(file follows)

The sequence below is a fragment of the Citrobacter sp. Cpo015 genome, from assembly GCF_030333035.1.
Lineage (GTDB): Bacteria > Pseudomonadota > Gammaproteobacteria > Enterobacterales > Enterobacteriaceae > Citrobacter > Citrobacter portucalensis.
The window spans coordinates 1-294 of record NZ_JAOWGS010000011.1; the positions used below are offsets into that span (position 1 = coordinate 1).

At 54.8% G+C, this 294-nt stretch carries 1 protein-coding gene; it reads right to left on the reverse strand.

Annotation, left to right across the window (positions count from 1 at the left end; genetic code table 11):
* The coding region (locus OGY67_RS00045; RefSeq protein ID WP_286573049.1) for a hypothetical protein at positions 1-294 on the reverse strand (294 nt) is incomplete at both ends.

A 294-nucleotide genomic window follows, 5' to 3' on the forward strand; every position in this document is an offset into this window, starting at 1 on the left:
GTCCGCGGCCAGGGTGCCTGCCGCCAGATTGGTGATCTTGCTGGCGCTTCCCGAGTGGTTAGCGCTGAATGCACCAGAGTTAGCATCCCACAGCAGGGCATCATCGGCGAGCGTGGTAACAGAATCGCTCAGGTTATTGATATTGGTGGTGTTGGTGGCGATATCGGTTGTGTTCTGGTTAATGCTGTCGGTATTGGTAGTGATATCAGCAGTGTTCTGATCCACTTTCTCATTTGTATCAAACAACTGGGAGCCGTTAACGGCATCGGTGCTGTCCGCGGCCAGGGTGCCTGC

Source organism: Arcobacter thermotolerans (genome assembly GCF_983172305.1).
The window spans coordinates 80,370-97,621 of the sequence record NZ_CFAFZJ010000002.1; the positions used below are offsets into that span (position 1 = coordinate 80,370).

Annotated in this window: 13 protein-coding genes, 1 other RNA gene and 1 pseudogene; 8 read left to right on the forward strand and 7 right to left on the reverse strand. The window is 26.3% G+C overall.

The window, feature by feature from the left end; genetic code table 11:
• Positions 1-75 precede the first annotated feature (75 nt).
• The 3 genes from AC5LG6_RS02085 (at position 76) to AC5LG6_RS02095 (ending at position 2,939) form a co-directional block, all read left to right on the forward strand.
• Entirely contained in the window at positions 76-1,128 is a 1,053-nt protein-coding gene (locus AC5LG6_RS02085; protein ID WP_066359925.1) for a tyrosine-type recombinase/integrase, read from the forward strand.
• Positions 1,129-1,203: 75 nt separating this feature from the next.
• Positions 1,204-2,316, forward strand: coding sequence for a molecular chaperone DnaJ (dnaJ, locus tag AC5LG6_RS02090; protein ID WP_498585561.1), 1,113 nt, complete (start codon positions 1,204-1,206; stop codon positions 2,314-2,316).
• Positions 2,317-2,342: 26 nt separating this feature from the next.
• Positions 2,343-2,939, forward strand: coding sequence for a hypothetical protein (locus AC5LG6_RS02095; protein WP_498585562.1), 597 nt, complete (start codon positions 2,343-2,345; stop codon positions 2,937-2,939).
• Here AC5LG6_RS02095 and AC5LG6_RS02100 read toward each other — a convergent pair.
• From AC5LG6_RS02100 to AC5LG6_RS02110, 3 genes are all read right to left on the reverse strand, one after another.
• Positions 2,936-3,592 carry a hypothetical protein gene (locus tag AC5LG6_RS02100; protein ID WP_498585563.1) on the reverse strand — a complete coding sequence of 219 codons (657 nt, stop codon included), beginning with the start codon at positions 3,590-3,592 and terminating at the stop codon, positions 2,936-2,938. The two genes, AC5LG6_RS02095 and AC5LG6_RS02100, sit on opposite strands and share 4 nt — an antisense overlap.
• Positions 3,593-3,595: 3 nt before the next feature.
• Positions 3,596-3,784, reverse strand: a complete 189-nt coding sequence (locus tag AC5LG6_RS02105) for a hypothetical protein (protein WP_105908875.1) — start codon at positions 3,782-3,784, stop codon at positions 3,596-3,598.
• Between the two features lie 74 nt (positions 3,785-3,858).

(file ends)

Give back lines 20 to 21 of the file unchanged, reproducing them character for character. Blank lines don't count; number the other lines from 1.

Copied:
• Here AC5LG6_RS02095 and AC5LG6_RS02100 read toward each other — a convergent pair.
• From AC5LG6_RS02100 to AC5LG6_RS02110, 3 genes are all read right to left on the reverse strand, one after another.